children, be quiet and docile, and make sure that her husband is happy and never outshining him. They, he and his family were in for a very, very

Lori Highby:

Amen, sister.

Unknown:

Also, I'm a very outspoken Aries. And if you don't know anything about Aries, we are stubborn, and we are pioneers, and we are just

Erin:

Oh, wow. And you just needed to do it. You just had to do it. Because you're like, you're a nerd down to the deepest depths of yours. He was

Kris:

do it. Sometimes you come to the world, you have to fulfill your purpose. And if that's part of it, you got to go after it.

Unknown:

Absolutely. And And little did I know that that particular event would trigger this passion to really find what my purpose is, as well as

Erin:

That's so cool. Okay, so that was one I got to hear the other because that was a biggie. So what were the other two?

Unknown:

So the second and I don't know if things have changed, but this was, you know, 15 years ago, maybe 20 years ago, I was in a high level math

Unknown:

exam, nor get, you know, even in a in in the exam. So I was like Game On, I'm up for this. How did you do it? How did you do? Well, I handed in my

Lori Highby:

Wow.

Erin:

Yes, when ladies hero jerky professor

Unknown:

so I think he was he was caught up by surprise because he didn't think any women can actually do Oh,

Erin:

that was really that's awesome way to go. I'm just feeling oh, I get chills I'm so inspired. Yeah, that's great. And then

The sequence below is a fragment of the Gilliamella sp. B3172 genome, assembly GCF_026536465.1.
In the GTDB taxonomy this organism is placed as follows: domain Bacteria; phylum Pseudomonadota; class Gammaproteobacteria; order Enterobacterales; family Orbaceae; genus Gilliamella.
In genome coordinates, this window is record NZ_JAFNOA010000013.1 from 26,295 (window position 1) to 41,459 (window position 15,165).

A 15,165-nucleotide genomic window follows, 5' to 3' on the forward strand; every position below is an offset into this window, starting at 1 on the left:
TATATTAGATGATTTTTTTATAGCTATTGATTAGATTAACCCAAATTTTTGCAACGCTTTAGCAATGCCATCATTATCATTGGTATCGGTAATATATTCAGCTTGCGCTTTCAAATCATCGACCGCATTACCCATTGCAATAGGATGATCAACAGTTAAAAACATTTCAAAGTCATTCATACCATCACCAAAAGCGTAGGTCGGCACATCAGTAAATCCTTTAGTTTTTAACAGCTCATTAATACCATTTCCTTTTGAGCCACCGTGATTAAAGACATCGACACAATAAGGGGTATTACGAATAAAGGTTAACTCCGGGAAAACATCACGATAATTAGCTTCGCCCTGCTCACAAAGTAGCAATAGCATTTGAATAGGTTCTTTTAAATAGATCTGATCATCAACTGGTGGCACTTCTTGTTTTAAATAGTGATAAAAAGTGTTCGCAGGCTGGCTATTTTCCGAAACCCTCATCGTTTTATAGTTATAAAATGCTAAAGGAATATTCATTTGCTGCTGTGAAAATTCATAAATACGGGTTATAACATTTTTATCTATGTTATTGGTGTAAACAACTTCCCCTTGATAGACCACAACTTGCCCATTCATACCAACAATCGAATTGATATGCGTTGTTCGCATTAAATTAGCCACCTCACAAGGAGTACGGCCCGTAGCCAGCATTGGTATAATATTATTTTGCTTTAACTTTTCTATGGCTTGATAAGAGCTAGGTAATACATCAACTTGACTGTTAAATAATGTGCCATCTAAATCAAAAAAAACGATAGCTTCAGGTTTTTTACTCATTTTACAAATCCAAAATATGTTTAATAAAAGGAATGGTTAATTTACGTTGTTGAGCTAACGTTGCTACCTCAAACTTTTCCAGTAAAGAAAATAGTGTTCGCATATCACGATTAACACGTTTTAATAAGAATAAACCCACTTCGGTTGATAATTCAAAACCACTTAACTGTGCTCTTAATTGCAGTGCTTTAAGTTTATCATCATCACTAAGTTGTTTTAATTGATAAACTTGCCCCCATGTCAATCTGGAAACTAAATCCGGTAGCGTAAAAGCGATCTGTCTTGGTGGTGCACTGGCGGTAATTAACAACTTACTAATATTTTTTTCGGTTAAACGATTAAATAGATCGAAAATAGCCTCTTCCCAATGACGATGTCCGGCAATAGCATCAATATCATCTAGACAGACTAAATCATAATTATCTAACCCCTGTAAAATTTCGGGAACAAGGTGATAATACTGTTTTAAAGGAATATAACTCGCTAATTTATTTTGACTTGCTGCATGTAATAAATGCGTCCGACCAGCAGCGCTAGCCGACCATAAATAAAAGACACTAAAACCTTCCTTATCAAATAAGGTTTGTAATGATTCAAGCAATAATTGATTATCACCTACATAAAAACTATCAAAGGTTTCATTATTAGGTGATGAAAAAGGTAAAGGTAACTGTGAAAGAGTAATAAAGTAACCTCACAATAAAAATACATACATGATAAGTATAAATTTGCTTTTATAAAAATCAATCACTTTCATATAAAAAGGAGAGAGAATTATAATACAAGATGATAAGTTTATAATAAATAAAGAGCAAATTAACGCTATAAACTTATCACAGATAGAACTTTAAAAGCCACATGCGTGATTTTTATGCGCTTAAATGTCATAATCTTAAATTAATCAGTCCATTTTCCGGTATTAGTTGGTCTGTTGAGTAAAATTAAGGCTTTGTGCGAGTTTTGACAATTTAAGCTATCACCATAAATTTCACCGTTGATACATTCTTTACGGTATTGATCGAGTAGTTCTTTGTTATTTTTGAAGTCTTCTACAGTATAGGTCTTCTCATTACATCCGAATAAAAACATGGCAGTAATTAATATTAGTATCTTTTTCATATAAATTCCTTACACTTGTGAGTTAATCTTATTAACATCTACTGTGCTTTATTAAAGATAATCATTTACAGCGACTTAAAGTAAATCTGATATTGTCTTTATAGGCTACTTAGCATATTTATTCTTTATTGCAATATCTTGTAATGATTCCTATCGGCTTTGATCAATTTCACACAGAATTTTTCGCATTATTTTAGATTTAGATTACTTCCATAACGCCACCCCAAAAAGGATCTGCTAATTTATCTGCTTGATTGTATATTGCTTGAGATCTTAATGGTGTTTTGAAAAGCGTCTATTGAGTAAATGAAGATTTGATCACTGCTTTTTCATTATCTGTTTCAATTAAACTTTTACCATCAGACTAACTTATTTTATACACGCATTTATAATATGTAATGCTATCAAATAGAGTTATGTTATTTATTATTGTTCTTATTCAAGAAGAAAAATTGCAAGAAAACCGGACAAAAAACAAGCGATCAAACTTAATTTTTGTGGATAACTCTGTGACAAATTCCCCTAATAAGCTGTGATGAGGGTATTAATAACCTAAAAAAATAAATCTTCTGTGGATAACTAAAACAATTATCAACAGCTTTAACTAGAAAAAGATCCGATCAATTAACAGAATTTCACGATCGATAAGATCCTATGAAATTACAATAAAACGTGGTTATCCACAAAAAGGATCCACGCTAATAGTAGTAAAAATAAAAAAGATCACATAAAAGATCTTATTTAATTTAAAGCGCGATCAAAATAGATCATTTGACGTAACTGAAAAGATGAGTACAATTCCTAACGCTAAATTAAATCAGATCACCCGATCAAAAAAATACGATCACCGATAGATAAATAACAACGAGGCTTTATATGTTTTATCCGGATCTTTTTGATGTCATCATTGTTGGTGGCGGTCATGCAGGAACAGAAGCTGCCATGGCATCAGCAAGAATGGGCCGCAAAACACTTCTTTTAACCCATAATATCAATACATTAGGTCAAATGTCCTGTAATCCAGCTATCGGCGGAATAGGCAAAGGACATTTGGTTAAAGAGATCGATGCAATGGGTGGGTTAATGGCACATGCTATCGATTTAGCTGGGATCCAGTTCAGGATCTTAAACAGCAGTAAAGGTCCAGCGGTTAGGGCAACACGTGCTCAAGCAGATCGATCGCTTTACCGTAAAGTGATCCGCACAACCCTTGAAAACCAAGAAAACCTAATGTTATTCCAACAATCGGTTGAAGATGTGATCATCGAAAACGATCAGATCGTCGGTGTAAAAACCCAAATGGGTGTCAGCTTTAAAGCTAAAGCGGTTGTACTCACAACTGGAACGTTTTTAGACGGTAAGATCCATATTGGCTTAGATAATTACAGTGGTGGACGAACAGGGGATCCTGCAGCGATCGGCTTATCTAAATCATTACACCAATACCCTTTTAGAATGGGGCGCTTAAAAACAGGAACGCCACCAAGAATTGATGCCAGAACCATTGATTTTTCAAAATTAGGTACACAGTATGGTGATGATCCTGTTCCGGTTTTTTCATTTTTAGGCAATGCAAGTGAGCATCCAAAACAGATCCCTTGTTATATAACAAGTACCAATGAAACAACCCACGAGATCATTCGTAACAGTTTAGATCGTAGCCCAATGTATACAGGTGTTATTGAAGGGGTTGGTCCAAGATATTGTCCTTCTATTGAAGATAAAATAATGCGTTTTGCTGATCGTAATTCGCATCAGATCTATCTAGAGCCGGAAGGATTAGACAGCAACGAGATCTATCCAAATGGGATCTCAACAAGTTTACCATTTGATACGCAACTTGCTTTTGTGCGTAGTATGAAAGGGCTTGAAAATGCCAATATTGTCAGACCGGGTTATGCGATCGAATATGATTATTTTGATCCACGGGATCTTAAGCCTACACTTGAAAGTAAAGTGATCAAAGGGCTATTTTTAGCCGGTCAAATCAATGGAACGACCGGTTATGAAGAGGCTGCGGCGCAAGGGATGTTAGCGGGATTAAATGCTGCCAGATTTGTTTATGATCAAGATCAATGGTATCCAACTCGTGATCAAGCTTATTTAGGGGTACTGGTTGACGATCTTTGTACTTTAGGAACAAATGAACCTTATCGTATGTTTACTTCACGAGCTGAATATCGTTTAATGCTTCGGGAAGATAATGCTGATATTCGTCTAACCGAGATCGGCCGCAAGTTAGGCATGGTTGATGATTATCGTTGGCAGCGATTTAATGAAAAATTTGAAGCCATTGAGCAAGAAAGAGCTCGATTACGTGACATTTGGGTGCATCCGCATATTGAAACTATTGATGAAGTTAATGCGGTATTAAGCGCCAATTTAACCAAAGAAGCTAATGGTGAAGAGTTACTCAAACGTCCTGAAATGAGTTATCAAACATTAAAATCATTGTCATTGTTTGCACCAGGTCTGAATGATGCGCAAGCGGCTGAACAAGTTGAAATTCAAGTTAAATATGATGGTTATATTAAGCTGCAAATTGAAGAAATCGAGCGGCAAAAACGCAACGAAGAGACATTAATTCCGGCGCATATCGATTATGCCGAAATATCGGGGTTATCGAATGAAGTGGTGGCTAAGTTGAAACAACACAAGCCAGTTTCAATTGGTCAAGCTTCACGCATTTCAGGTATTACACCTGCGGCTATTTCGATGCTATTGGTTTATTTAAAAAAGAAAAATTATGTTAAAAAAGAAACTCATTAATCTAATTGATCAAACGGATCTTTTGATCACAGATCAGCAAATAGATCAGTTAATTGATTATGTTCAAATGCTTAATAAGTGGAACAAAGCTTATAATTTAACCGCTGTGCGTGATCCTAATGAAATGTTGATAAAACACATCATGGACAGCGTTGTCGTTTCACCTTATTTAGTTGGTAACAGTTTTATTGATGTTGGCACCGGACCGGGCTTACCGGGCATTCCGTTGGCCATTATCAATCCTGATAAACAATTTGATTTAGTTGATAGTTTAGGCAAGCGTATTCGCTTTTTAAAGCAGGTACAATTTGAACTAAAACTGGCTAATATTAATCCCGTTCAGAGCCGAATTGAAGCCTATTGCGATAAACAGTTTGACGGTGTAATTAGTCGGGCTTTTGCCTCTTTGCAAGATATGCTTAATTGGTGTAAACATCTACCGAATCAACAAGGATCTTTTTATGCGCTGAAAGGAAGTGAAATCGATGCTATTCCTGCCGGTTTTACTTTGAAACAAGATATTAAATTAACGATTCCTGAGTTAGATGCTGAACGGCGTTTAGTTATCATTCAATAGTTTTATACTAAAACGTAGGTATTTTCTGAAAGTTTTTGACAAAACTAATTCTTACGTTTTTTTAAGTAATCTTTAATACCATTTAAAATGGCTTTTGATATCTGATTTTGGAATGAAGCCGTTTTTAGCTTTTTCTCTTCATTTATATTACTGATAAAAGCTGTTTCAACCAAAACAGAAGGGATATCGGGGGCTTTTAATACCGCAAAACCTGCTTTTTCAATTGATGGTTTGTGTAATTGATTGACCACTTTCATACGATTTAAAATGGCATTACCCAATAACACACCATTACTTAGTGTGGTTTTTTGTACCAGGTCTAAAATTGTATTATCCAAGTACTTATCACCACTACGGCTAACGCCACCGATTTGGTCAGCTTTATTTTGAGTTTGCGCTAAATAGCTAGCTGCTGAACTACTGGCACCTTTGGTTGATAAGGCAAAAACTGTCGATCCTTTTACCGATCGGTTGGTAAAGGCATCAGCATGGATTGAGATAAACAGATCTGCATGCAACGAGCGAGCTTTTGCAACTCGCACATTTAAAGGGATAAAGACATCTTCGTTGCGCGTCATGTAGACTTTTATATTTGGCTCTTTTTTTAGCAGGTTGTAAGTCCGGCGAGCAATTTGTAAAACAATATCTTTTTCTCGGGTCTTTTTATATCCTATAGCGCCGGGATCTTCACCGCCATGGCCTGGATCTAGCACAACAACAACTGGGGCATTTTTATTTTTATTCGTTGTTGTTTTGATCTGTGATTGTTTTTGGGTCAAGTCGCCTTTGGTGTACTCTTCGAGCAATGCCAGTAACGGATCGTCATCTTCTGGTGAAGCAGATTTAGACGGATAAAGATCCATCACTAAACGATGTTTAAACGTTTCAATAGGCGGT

Unknown:

the third was when I was in graduate school, I was applying for a spot in a chemical research chemical engineering research group. And the

Erin:

So I was

Unknown:

I was floored because I had all A's in high honors math and chemistry courses. So I could do what he was asking me to do. So I was a

Unknown:

thanked him for his time, and I walked away.

Erin:

Wow, that is, oh, all three of those together just creates just story arc of your development, as an intellectual, as a woman as an adult. And

Lori Highby:

I just am curious if that negative energy turned into like, positive motivation for you?

Unknown:

Oh, my gosh, I love it. Because I definitely want to touch about touch base on energy, because it is a central theme that I that I try to

Lori Highby:

that I love.

Kris:

Yeah. I'm also curious, because there's such a focus today on women in STEM, or girls in STEM. And there, there has been a change in the

Unknown:

I have definitely seen in the past decade, if not a little longer, more and more people talking about, you know, why women are very, very

Lori Highby:

thinking about the movie and the book. Hidden Figures. Right. Yeah. Talking like, yeah, I love those

Kris:

stories are so powerful. Yeah. And Nikki certainly has one here. So totally.

Erin:

I'd love to hear about like, somebody that that recognized your genius and recognize your strengths in what an influence those positive

Unknown:

Yeah, thank you for asking. I think the biggest thing, which has helped me is having a frame of reference so as peanut Christina was saying,

Unknown:

they're in the ignition is to, to really talk to other females who may either have already done it or are successful, and try to understand from

Unknown: